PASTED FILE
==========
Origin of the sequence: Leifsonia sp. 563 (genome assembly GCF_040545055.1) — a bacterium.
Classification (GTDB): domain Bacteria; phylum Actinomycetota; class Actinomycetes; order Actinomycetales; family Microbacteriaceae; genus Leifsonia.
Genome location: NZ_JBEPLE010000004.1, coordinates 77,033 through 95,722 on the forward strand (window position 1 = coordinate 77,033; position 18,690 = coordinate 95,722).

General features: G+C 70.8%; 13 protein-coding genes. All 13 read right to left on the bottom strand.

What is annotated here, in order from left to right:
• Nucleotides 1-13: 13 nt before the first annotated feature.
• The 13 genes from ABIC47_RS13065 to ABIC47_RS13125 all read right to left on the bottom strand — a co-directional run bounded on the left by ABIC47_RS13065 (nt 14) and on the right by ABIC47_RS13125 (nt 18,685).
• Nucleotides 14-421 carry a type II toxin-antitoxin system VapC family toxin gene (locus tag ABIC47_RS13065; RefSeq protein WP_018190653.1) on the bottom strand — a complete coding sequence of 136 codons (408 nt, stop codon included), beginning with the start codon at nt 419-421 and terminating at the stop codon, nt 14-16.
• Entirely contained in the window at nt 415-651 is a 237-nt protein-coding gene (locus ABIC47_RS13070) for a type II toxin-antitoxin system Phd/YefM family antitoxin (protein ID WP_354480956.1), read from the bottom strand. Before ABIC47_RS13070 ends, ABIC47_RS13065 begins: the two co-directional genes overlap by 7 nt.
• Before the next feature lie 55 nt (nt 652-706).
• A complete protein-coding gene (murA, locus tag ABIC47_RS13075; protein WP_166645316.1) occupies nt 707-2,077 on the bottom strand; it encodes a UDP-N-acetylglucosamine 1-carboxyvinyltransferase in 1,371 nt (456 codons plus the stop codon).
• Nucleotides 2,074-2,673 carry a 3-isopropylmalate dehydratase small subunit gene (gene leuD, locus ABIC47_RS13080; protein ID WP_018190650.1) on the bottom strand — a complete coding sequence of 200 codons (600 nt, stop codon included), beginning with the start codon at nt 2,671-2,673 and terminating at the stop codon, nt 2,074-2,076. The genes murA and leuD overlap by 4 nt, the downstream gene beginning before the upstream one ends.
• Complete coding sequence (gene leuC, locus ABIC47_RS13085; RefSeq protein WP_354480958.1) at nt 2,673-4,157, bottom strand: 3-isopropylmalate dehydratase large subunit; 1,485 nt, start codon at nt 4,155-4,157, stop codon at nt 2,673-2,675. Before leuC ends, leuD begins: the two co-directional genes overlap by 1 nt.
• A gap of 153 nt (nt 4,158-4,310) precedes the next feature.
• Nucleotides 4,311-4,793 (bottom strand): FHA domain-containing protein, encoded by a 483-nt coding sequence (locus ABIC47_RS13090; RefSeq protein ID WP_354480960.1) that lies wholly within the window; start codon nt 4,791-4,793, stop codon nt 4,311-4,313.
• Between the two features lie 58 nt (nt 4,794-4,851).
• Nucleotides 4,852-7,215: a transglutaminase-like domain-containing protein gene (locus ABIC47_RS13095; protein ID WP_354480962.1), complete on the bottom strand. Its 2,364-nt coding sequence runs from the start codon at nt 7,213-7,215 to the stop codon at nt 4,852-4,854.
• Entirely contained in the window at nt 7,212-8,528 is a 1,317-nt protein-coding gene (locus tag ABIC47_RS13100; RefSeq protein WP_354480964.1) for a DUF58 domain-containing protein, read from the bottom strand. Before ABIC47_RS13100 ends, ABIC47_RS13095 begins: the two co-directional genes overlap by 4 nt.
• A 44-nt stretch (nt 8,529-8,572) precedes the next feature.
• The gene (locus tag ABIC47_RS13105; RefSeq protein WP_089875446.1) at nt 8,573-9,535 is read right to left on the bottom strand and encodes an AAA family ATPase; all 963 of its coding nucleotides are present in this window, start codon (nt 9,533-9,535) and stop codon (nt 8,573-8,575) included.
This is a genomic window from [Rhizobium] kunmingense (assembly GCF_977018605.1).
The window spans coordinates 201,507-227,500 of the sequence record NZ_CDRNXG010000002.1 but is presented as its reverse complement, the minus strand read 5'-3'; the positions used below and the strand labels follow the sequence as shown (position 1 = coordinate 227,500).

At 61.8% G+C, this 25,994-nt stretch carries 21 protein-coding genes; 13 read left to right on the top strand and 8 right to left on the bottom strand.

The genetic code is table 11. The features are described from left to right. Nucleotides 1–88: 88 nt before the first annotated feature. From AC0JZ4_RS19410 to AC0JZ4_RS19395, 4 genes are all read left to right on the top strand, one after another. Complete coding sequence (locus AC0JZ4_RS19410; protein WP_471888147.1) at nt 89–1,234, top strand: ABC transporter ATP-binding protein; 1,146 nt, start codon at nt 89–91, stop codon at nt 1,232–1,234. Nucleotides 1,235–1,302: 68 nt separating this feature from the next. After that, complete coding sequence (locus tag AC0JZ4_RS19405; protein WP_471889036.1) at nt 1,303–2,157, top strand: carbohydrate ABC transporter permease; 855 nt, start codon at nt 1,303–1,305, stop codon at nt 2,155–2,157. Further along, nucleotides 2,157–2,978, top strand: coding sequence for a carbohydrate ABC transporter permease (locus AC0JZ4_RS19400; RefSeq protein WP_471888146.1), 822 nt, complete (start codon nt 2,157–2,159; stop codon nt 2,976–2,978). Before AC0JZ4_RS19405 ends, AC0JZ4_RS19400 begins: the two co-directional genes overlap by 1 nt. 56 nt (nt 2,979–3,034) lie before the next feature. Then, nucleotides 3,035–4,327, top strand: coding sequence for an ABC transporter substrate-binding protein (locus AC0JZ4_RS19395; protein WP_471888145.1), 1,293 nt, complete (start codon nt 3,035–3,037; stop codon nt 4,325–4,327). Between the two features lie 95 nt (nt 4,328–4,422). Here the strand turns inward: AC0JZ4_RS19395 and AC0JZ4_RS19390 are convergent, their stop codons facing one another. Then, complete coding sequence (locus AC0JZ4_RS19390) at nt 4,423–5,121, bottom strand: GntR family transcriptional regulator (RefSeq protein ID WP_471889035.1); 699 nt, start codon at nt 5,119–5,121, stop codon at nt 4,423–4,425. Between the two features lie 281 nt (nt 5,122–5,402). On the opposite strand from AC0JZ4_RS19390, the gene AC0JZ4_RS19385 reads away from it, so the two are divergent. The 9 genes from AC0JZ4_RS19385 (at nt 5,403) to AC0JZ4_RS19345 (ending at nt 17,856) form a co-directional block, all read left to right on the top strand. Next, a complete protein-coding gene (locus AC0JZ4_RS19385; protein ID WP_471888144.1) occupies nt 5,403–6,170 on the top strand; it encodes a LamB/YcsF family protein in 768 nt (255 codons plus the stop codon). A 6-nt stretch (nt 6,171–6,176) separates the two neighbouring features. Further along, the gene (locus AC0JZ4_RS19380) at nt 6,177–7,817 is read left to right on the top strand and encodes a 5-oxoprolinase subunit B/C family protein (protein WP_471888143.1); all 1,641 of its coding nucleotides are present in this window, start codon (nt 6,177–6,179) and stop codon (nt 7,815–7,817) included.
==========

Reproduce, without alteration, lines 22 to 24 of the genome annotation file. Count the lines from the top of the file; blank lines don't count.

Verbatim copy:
The window spans coordinates 201,507-227,500 of the sequence record NZ_CDRNXG010000002.1 but is presented as its reverse complement, the minus strand read 5'-3'; the positions used below and the strand labels follow the sequence as shown (position 1 = coordinate 227,500).

At 61.8% G+C, this 25,994-nt stretch carries 21 protein-coding genes; 13 read left to right on the top strand and 8 right to left on the bottom strand.

The genetic code is table 11. The features are described from left to right. Nucleotides 1–88: 88 nt before the first annotated feature. From AC0JZ4_RS19410 to AC0JZ4_RS19395, 4 genes are all read left to right on the top strand, one after another. Complete coding sequence (locus AC0JZ4_RS19410; protein WP_471888147.1) at nt 89–1,234, top strand: ABC transporter ATP-binding protein; 1,146 nt, start codon at nt 89–91, stop codon at nt 1,232–1,234. Nucleotides 1,235–1,302: 68 nt separating this feature from the next. After that, complete coding sequence (locus tag AC0JZ4_RS19405; protein WP_471889036.1) at nt 1,303–2,157, top strand: carbohydrate ABC transporter permease; 855 nt, start codon at nt 1,303–1,305, stop codon at nt 2,155–2,157. Further along, nucleotides 2,157–2,978, top strand: coding sequence for a carbohydrate ABC transporter permease (locus AC0JZ4_RS19400; RefSeq protein WP_471888146.1), 822 nt, complete (start codon nt 2,157–2,159; stop codon nt 2,976–2,978). Before AC0JZ4_RS19405 ends, AC0JZ4_RS19400 begins: the two co-directional genes overlap by 1 nt. 56 nt (nt 2,979–3,034) lie before the next feature. Then, nucleotides 3,035–4,327, top strand: coding sequence for an ABC transporter substrate-binding protein (locus AC0JZ4_RS19395; protein WP_471888145.1), 1,293 nt, complete (start codon nt 3,035–3,037; stop codon nt 4,325–4,327). Between the two features lie 95 nt (nt 4,328–4,422). Here the strand turns inward: AC0JZ4_RS19395 and AC0JZ4_RS19390 are convergent, their stop codons facing one another. Then, complete coding sequence (locus AC0JZ4_RS19390) at nt 4,423–5,121, bottom strand: GntR family transcriptional regulator (RefSeq protein ID WP_471889035.1); 699 nt, start codon at nt 5,119–5,121, stop codon at nt 4,423–4,425. Between the two features lie 281 nt (nt 5,122–5,402). On the opposite strand from AC0JZ4_RS19390, the gene AC0JZ4_RS19385 reads away from it, so the two are divergent. The 9 genes from AC0JZ4_RS19385 (at nt 5,403) to AC0JZ4_RS19345 (ending at nt 17,856) form a co-directional block, all read left to right on the top strand. Next, a complete protein-coding gene (locus AC0JZ4_RS19385; protein ID WP_471888144.1) occupies nt 5,403–6,170 on the top strand; it encodes a LamB/YcsF family protein in 768 nt (255 codons plus the stop codon). A 6-nt stretch (nt 6,171–6,176) separates the two neighbouring features. Further along, the gene (locus AC0JZ4_RS19380) at nt 6,177–7,817 is read left to right on the top strand and encodes a 5-oxoprolinase subunit B/C family protein (protein WP_471888143.1); all 1,641 of its coding nucleotides are present in this window, start codon (nt 6,177–6,179) and stop codon (nt 7,815–7,817) included.